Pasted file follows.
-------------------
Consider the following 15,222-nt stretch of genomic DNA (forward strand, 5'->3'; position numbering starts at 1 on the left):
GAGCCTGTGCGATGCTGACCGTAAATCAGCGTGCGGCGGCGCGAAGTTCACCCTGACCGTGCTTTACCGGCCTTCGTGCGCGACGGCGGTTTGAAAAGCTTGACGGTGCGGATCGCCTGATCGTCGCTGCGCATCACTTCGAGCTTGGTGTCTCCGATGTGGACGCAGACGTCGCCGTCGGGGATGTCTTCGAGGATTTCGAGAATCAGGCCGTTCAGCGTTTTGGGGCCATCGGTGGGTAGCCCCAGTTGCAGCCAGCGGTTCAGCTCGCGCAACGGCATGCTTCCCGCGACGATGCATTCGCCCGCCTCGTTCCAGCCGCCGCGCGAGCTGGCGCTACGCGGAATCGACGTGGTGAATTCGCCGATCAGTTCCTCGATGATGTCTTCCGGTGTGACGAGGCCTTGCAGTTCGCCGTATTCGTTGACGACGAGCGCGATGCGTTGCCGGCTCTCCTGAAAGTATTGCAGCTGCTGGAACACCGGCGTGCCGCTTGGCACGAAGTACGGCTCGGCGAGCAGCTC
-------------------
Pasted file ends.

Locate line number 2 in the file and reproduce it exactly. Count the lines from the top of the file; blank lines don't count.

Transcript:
GAGCCTGTGCGATGCTGACCGTAAATCAGCGTGCGGCGGCGCGAAGTTCACCCTGACCGTGCTTTACCGGCCTTCGTGCGCGACGGCGGTTTGAAAAGCTTGACGGTGCGGATCGCCTGATCGTCGCTGCGCATCACTTCGAGCTTGGTGTCTCCGATGTGGACGCAGACGTCGCCGTCGGGGATGTCTTCGAGGATTTCGAGAATCAGGCCGTTCAGCGTTTTGGGGCCATCGGTGGGTAGCCCCAGTTGCAGCCAGCGGTTCAGCTCGCGCAACGGCATGCTTCCCGCGACGATGCATTCGCCCGCCTCGTTCCAGCCGCCGCGCGAGCTGGCGCTACGCGGAATCGACGTGGTGAATTCGCCGATCAGTTCCTCGATGATGTCTTCCGGTGTGACGAGGCCTTGCAGTTCGCCGTATTCGTTGACGACGAGCGCGATGCGTTGCCGGCTCTCCTGAAAGTATTGCAGCTGCTGGAACACCGGCGTGCCGCTTGGCACGAAGTACGGCTCGGCGAGCAGCTC